Like many forgotten heroes of the past, Henrietta Lacks finally got a headstone this past weekend. The southern tobacco farmer and cancer victim, who died 60 years ago, is credited to have cells (taken without her knowledge) that scientists used to developed the modern polio vaccine, in vitro fertilization, cloning and gene mapping.
The profit from her cells, which have been bought and sold by the billions, was never apportioned to her Baltimore family after death. Lacks gained attention with the release of Rebecca Skloot’s book The Immortal Life of Henrietta Lacks earlier this year.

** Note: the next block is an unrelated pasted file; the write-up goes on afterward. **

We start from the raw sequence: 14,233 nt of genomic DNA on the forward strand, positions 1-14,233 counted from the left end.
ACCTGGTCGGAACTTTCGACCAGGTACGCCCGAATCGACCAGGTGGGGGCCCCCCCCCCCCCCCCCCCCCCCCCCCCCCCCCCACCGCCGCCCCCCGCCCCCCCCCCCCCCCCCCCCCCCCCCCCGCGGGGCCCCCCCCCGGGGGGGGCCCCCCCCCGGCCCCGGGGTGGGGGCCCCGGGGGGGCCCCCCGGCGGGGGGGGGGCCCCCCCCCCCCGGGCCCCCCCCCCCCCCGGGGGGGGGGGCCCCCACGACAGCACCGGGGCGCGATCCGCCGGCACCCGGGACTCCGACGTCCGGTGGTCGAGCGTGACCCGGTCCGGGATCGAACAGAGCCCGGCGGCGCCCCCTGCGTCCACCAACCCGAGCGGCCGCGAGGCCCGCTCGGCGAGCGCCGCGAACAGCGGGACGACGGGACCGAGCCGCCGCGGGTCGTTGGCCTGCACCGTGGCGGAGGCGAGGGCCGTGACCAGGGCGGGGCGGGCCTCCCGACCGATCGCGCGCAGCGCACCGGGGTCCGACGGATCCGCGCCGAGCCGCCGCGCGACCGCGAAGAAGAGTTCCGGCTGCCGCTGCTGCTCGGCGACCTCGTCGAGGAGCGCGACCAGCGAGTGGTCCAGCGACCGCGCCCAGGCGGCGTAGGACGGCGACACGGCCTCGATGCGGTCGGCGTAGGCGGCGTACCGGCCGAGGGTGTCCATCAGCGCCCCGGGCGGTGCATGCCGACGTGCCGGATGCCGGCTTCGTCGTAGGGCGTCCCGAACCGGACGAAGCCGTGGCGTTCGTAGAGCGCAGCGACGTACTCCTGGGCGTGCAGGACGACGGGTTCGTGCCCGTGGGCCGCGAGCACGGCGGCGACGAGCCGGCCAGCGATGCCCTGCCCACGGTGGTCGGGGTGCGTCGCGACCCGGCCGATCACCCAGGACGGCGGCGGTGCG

The Virginian-Pilot reports:
The family was finally able to honor his mother with the headstone in her beloved Clover, where she’d rested for decades in an unmarked grave.
“She has done so much for us, her children, everyone else, in so many ways,” Lawrence Lacks said.
For decades, Henrietta Lacks was known in the medical and research community as “HeLa,” the name given to the first human cell line that allowed doctors to see how cells work. Since then, HeLa cells have been used to help find the vaccine for polio and treatments for leukemia, hemophilia and Parkinson’s disease.
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